TRIAL CATCHES ERROR
MOD puts howitzer contract on hold after an alleged cover-up of a barrel burst
The Ministry of Defence ( MOD) has put on hold the army’s Rs 4,726 crore tender for buying 180 wheeled howitzers. The move is another setback to the Indian Army’s Field Artillery Rationalisation Plan, a Rs 22,000-crore project to buy 2,700 artillery guns. The tender to buy wheeled guns—howitzers mounted on six- or eight-wheeled armoured vehicles—was put on hold after allegations of deviations in the gun trials carried out in 2010. The army submitted its trial report to MOD in August this year but the ministry has put the procurement on hold, reportedly on an anonymous complaint. The widelycirculated complaint alleged a coverup in the defects of one of the competitors, Konstrukta of Slovakia.
Signed by “a group of concerned officials”, the letter alleged that the army covered up the fact that the Konstrukta gun barrel exploded during user-trials at the Pokhran firing range in July 2010. Confirming the incident, a senior army official privy to the trials said that the barrel was replaced by the Slovakian company. The Directorate General of Quality Assurance ( DGQA) a department of MOD that certifies the reliability of military equipment, submitted a report to the AKONSTRUKTA155 MM WHEELED HOWITZER IN ACTION army headquarters four months after the incident. “The DGQA report pinpointed faulty ammunition made by the Ordnance Factory Board as the cause. One of the rounds exploded, shearing off the barrel. The manufacturer replaced the barrel and successfully completed the trials. We found no reason to hold up the procurement,” the official added. He attributed the letter to “infighting within DGQA”. The letter, however, alleges that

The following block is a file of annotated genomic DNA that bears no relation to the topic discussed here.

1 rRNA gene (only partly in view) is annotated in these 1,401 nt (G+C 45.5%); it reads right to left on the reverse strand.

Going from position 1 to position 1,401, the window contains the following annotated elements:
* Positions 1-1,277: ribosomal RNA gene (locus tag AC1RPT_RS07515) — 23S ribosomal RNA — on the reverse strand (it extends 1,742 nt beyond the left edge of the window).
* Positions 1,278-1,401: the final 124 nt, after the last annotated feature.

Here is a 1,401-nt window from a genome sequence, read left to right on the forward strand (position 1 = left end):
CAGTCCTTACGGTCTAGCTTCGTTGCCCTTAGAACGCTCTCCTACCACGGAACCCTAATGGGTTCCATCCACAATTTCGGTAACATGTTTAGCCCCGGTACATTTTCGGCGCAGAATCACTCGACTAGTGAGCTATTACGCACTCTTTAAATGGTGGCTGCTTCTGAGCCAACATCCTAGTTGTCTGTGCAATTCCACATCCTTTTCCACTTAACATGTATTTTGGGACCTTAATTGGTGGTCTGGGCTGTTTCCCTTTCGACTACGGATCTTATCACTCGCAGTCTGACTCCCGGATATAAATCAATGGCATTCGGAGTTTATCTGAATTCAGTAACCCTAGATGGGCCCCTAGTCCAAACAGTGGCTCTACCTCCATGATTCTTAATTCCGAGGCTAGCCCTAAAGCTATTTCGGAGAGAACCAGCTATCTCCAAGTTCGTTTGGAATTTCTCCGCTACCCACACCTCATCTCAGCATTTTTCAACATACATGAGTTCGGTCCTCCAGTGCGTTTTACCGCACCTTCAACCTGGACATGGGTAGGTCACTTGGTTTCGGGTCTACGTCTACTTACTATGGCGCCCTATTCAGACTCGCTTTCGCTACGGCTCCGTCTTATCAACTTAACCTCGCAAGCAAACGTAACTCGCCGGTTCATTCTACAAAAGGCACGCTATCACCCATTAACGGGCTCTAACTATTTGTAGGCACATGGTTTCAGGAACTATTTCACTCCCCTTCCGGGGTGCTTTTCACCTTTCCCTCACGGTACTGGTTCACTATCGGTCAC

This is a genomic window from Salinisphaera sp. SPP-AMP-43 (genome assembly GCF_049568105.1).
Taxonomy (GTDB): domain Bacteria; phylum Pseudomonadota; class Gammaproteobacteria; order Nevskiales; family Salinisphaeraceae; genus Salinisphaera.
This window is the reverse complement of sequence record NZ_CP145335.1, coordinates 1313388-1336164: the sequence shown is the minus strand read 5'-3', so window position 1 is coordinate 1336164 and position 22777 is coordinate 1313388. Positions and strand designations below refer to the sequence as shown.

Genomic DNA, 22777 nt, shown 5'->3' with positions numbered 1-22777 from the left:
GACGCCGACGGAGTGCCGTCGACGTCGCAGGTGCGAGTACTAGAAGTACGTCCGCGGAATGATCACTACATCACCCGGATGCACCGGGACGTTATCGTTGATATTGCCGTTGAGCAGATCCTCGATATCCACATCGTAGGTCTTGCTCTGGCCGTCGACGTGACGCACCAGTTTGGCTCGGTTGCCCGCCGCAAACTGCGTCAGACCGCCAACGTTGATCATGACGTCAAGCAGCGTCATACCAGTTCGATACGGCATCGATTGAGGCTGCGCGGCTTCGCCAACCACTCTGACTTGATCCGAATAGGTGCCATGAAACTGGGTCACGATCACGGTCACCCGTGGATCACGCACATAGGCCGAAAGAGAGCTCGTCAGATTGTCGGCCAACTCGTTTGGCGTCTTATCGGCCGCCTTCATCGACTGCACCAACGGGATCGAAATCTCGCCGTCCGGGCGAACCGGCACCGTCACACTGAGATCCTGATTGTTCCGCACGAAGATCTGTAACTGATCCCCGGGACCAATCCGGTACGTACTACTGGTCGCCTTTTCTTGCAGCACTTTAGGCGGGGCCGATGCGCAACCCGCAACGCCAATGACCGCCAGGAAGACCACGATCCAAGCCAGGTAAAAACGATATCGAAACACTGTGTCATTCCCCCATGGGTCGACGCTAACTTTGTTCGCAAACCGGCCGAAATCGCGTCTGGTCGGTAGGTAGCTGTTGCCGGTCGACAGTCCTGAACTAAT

DGQA kept delaying the trial report deliberately till Konstrukta, in connivance with vested interests, sent the barrel back to Slovakia so that its metallurgy could not be checked. The complaint attached a copy of an internal test report from a DGQA lab which certifies that the so-called defective ammunition was not at fault.
“Given the current political climate, MOD is extremely wary of taking a decision. But they should at least formally scrap the contract and immediately reissue it so that we don’t miss crucial summer and winter trial windows next year,” says an army officer. “Despite exhaustive guidelines in the procurement procedure, repeated retraction of major procurement cases on account of infirmities in their technical evaluation is a cause for serious concern,” says Major General Mrinal Suman (retired). “Yet, no corrective measures have been taken to prevent their recurrence. Worse, no official has ever been held accountable for perverting the process,” he adds.
The army has been unable to buy a single artillery gun after the Bofors scam in 1987. It hopes to buy five types of howitzers for its formations. However, successive contracts to buy howitzers have hit roadblocks or have been rebooted. Two howitzer vendors, Denel of South Africa and ST Kinetics have been blacklisted, while MOD is still wary of dealing with Bofors, now cleared of bribery charges and owned by the UK’S BAE Systems. MOD recently placed a plan to directly import 146 ultra-light howitzers from the US after a court case was filed by ST Kinetics.